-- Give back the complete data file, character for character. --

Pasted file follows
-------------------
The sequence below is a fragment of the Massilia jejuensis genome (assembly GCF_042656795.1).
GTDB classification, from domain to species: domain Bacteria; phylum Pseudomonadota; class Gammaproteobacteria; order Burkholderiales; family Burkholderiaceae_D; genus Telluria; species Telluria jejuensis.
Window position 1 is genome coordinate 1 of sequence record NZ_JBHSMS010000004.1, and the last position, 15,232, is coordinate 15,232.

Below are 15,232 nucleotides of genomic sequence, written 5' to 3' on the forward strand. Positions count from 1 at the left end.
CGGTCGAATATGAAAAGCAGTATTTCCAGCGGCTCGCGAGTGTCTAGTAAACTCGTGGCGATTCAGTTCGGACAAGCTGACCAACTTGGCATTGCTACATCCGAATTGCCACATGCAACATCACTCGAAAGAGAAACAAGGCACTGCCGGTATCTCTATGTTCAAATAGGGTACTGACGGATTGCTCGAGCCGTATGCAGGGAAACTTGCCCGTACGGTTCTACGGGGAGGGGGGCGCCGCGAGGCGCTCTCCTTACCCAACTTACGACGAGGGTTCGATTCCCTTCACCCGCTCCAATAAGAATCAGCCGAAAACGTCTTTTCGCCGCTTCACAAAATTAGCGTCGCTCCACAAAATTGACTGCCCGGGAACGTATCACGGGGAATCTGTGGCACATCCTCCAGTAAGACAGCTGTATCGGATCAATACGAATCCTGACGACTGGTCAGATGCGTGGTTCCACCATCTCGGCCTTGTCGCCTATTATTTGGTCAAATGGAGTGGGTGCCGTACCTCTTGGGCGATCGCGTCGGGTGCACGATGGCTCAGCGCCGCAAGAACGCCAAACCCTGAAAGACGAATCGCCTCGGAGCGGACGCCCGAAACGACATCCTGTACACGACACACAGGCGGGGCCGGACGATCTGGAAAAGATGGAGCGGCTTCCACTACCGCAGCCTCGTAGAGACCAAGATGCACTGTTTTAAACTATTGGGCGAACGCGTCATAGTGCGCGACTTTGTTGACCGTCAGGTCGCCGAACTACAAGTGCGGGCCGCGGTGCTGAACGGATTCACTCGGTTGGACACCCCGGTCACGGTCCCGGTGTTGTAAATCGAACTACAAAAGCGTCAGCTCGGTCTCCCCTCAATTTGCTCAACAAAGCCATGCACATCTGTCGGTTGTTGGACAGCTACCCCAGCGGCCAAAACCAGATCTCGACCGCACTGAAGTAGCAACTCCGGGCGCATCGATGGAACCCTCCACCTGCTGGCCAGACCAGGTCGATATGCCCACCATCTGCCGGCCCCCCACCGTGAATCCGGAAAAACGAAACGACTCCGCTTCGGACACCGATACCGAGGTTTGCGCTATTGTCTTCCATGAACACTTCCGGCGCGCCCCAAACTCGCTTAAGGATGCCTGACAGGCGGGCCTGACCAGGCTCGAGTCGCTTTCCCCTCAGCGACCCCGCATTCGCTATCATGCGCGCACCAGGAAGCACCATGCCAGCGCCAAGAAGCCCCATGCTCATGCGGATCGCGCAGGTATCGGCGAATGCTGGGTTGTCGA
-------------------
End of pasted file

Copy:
The sequence below is a fragment of the Massilia jejuensis genome (assembly GCF_042656795.1).
GTDB classification, from domain to species: domain Bacteria; phylum Pseudomonadota; class Gammaproteobacteria; order Burkholderiales; family Burkholderiaceae_D; genus Telluria; species Telluria jejuensis.
Window position 1 is genome coordinate 1 of sequence record NZ_JBHSMS010000004.1, and the last position, 15,232, is coordinate 15,232.

Below are 15,232 nucleotides of genomic sequence, written 5' to 3' on the forward strand. Positions count from 1 at the left end.
CGGTCGAATATGAAAAGCAGTATTTCCAGCGGCTCGCGAGTGTCTAGTAAACTCGTGGCGATTCAGTTCGGACAAGCTGACCAACTTGGCATTGCTACATCCGAATTGCCACATGCAACATCACTCGAAAGAGAAACAAGGCACTGCCGGTATCTCTATGTTCAAATAGGGTACTGACGGATTGCTCGAGCCGTATGCAGGGAAACTTGCCCGTACGGTTCTACGGGGAGGGGGGCGCCGCGAGGCGCTCTCCTTACCCAACTTACGACGAGGGTTCGATTCCCTTCACCCGCTCCAATAAGAATCAGCCGAAAACGTCTTTTCGCCGCTTCACAAAATTAGCGTCGCTCCACAAAATTGACTGCCCGGGAACGTATCACGGGGAATCTGTGGCACATCCTCCAGTAAGACAGCTGTATCGGATCAATACGAATCCTGACGACTGGTCAGATGCGTGGTTCCACCATCTCGGCCTTGTCGCCTATTATTTGGTCAAATGGAGTGGGTGCCGTACCTCTTGGGCGATCGCGTCGGGTGCACGATGGCTCAGCGCCGCAAGAACGCCAAACCCTGAAAGACGAATCGCCTCGGAGCGGACGCCCGAAACGACATCCTGTACACGACACACAGGCGGGGCCGGACGATCTGGAAAAGATGGAGCGGCTTCCACTACCGCAGCCTCGTAGAGACCAAGATGCACTGTTTTAAACTATTGGGCGAACGCGTCATAGTGCGCGACTTTGTTGACCGTCAGGTCGCCGAACTACAAGTGCGGGCCGCGGTGCTGAACGGATTCACTCGGTTGGACACCCCGGTCACGGTCCCGGTGTTGTAAATCGAACTACAAAAGCGTCAGCTCGGTCTCCCCTCAATTTGCTCAACAAAGCCATGCACATCTGTCGGTTGTTGGACAGCTACCCCAGCGGCCAAAACCAGATCTCGACCGCACTGAAGTAGCAACTCCGGGCGCATCGATGGAACCCTCCACCTGCTGGCCAGACCAGGTCGATATGCCCACCATCTGCCGGCCCCCCACCGTGAATCCGGAAAAACGAAACGACTCCGCTTCGGACACCGATACCGAGGTTTGCGCTATTGTCTTCCATGAACACTTCCGGCGCGCCCCAAACTCGCTTAAGGATGCCTGACAGGCGGGCCTGACCAGGCTCGAGTCGCTTTCCCCTCAGCGACCCCGCATTCGCTATCATGCGCGCACCAGGAAGCACCATGCCAGCGCCAAGAAGCCCCATGCTCATGCGGATCGCGCAGGTATCGGCGAATGCTGGGTTGTCGA